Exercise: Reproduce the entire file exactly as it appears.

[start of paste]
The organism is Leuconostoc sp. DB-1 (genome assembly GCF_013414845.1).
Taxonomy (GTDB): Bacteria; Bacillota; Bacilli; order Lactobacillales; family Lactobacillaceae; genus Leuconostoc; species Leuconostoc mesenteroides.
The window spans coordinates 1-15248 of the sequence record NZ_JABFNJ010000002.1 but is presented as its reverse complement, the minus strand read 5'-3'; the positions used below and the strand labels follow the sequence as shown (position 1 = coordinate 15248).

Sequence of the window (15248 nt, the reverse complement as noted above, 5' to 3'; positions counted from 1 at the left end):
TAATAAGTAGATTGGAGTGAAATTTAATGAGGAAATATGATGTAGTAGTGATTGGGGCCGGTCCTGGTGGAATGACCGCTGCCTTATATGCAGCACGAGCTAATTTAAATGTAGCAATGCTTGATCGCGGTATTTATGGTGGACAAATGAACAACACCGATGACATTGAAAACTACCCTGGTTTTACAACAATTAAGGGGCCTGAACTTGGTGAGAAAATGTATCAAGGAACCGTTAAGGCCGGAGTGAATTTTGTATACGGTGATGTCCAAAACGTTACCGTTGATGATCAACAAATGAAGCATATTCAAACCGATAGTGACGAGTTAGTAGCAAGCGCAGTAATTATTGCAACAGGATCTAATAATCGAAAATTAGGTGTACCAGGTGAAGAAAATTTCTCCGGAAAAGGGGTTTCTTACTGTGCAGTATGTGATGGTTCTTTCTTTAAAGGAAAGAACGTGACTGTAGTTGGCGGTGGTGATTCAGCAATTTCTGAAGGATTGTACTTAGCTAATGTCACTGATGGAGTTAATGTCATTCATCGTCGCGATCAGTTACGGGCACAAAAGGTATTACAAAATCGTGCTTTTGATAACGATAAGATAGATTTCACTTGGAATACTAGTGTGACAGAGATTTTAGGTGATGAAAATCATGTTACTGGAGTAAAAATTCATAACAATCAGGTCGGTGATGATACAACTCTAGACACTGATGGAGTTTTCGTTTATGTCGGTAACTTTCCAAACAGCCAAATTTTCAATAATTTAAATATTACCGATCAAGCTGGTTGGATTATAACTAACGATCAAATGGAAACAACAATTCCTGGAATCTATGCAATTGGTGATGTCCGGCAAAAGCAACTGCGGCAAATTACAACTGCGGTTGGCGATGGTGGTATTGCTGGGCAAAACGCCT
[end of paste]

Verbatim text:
The organism is Leuconostoc sp. DB-1 (genome assembly GCF_013414845.1).
Taxonomy (GTDB): Bacteria; Bacillota; Bacilli; order Lactobacillales; family Lactobacillaceae; genus Leuconostoc; species Leuconostoc mesenteroides.
The window spans coordinates 1-15248 of the sequence record NZ_JABFNJ010000002.1 but is presented as its reverse complement, the minus strand read 5'-3'; the positions used below and the strand labels follow the sequence as shown (position 1 = coordinate 15248).

Sequence of the window (15248 nt, the reverse complement as noted above, 5' to 3'; positions counted from 1 at the left end):
TAATAAGTAGATTGGAGTGAAATTTAATGAGGAAATATGATGTAGTAGTGATTGGGGCCGGTCCTGGTGGAATGACCGCTGCCTTATATGCAGCACGAGCTAATTTAAATGTAGCAATGCTTGATCGCGGTATTTATGGTGGACAAATGAACAACACCGATGACATTGAAAACTACCCTGGTTTTACAACAATTAAGGGGCCTGAACTTGGTGAGAAAATGTATCAAGGAACCGTTAAGGCCGGAGTGAATTTTGTATACGGTGATGTCCAAAACGTTACCGTTGATGATCAACAAATGAAGCATATTCAAACCGATAGTGACGAGTTAGTAGCAAGCGCAGTAATTATTGCAACAGGATCTAATAATCGAAAATTAGGTGTACCAGGTGAAGAAAATTTCTCCGGAAAAGGGGTTTCTTACTGTGCAGTATGTGATGGTTCTTTCTTTAAAGGAAAGAACGTGACTGTAGTTGGCGGTGGTGATTCAGCAATTTCTGAAGGATTGTACTTAGCTAATGTCACTGATGGAGTTAATGTCATTCATCGTCGCGATCAGTTACGGGCACAAAAGGTATTACAAAATCGTGCTTTTGATAACGATAAGATAGATTTCACTTGGAATACTAGTGTGACAGAGATTTTAGGTGATGAAAATCATGTTACTGGAGTAAAAATTCATAACAATCAGGTCGGTGATGATACAACTCTAGACACTGATGGAGTTTTCGTTTATGTCGGTAACTTTCCAAACAGCCAAATTTTCAATAATTTAAATATTACCGATCAAGCTGGTTGGATTATAACTAACGATCAAATGGAAACAACAATTCCTGGAATCTATGCAATTGGTGATGTCCGGCAAAAGCAACTGCGGCAAATTACAACTGCGGTTGGCGATGGTGGTATTGCTGGGCAAAACGCCT